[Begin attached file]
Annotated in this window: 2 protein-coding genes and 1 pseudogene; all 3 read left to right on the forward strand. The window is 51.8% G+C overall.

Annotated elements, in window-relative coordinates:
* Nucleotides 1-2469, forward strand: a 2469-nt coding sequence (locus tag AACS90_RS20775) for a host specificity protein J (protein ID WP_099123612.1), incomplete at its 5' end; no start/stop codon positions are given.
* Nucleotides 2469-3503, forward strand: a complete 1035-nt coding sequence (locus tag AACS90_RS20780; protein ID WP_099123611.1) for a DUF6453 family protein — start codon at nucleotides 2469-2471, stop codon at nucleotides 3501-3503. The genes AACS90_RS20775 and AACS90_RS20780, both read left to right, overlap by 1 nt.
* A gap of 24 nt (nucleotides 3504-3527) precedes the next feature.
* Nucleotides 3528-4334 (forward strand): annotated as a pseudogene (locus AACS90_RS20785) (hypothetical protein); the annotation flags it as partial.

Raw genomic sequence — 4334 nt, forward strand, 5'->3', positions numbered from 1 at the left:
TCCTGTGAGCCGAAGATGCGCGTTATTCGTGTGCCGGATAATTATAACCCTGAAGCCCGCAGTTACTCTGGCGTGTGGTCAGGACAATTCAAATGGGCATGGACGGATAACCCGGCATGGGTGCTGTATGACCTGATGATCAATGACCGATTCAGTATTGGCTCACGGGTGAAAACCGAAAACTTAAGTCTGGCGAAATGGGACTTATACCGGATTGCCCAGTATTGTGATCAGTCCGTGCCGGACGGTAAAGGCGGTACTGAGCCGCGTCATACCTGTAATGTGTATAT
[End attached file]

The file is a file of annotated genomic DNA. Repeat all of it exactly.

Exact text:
Annotated in this window: 2 protein-coding genes and 1 pseudogene; all 3 read left to right on the forward strand. The window is 51.8% G+C overall.

Annotated elements, in window-relative coordinates:
* Nucleotides 1-2469, forward strand: a 2469-nt coding sequence (locus tag AACS90_RS20775) for a host specificity protein J (protein ID WP_099123612.1), incomplete at its 5' end; no start/stop codon positions are given.
* Nucleotides 2469-3503, forward strand: a complete 1035-nt coding sequence (locus tag AACS90_RS20780; protein ID WP_099123611.1) for a DUF6453 family protein — start codon at nucleotides 2469-2471, stop codon at nucleotides 3501-3503. The genes AACS90_RS20775 and AACS90_RS20780, both read left to right, overlap by 1 nt.
* A gap of 24 nt (nucleotides 3504-3527) precedes the next feature.
* Nucleotides 3528-4334 (forward strand): annotated as a pseudogene (locus AACS90_RS20785) (hypothetical protein); the annotation flags it as partial.

Raw genomic sequence — 4334 nt, forward strand, 5'->3', positions numbered from 1 at the left:
TCCTGTGAGCCGAAGATGCGCGTTATTCGTGTGCCGGATAATTATAACCCTGAAGCCCGCAGTTACTCTGGCGTGTGGTCAGGACAATTCAAATGGGCATGGACGGATAACCCGGCATGGGTGCTGTATGACCTGATGATCAATGACCGATTCAGTATTGGCTCACGGGTGAAAACCGAAAACTTAAGTCTGGCGAAATGGGACTTATACCGGATTGCCCAGTATTGTGATCAGTCCGTGCCGGACGGTAAAGGCGGTACTGAGCCGCGTCATACCTGTAATGTGTATAT